Wednesday, August 5, 2009

More misleading government statistics

The Department of Commerce released Gross Domestic Product (GDP) growth statistics last week for the 2nd quarter ending June, and the numbers came in at "only" a 1% contraction, in contrast to the 1st quarter number which came in at a disastrous 6.4% decline. The contraction was smaller than what the Street expected, so markets rallied and the "green shoots" optimists came out celebrating that the recession had ended. The "getting less bad" argument was gaining traction. A couple thoughts gave me pause:

1) this GDP growth number is still negative. Sure, it's not AS negative but it still is negative. And since unemployment is a lagging indicator for economic growth, even if we are on our way to recovery, employment growth won't occur until 2010--at the earliest.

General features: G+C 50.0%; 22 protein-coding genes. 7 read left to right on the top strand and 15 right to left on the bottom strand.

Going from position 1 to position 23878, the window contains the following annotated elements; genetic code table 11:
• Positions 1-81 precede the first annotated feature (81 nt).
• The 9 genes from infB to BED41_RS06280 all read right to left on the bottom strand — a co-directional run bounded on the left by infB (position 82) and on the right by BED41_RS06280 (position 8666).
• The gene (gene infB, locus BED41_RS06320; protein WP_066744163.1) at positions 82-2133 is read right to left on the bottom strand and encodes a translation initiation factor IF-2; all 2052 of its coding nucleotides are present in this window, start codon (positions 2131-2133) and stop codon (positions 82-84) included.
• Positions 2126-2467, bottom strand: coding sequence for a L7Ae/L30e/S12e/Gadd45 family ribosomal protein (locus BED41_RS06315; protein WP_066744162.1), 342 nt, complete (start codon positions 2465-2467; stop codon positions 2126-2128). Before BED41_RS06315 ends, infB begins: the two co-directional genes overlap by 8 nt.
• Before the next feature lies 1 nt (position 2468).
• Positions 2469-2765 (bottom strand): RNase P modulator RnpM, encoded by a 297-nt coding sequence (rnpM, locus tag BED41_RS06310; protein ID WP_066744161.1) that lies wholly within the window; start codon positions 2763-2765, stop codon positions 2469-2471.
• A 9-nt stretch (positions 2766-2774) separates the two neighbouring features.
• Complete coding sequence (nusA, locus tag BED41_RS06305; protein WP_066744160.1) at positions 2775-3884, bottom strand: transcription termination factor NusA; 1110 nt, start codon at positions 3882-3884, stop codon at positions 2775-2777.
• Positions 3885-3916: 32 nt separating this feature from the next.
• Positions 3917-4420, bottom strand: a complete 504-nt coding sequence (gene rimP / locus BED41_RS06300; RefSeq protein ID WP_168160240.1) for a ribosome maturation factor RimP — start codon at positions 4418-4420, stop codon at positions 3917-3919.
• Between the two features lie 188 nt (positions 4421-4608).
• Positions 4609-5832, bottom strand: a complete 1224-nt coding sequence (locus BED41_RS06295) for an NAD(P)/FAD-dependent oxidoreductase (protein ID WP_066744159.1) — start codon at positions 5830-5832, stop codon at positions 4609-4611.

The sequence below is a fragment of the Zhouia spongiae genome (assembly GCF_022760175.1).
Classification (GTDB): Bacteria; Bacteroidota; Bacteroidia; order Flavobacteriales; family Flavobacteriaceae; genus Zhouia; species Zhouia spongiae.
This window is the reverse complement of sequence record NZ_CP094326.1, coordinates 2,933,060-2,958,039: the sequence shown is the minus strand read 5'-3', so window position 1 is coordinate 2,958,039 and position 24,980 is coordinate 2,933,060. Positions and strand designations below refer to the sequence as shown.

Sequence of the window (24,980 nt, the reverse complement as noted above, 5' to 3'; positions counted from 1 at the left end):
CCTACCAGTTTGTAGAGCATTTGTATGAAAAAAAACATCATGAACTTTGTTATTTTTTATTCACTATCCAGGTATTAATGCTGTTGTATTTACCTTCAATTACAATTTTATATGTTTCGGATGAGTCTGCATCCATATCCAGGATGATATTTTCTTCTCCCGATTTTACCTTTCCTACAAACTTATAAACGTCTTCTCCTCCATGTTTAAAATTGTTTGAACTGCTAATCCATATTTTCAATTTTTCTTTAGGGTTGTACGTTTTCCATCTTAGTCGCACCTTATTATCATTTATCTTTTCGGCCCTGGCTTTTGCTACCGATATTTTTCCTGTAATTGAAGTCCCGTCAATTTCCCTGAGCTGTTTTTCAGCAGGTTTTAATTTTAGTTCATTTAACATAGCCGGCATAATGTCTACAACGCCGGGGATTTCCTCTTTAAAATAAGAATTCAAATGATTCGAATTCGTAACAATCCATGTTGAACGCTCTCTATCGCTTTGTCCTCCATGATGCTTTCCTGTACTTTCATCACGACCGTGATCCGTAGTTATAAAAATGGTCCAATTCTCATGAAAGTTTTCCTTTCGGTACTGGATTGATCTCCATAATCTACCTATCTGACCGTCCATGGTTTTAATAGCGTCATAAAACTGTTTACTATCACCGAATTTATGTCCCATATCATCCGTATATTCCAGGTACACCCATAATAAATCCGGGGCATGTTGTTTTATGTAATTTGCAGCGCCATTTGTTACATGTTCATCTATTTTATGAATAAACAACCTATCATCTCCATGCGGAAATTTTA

2) this aggregate number doesn't tell the full story. While overall GDP growth was only slightly negative, the private sector has experienced a much bigger decline. Why? Because all of the growth came from federal, state, and local government spending. The public sector is crowding out the private sector--the true engine of economic growth. More federal government employees were hired, while private industry was still laying off employees. That is not a long-term plan for success.

So while the GDP numbers were slightly encouraging (if still negative), I wouldn't start celebrating just yet. Meanwhile, I'm still long the market, but as soon as Congress returns from their summer recess later this month, I have a feeling Mr. Market will take away the punch bowl. Markets like it when Congress is not in session--they can't muck it up when they are idle.

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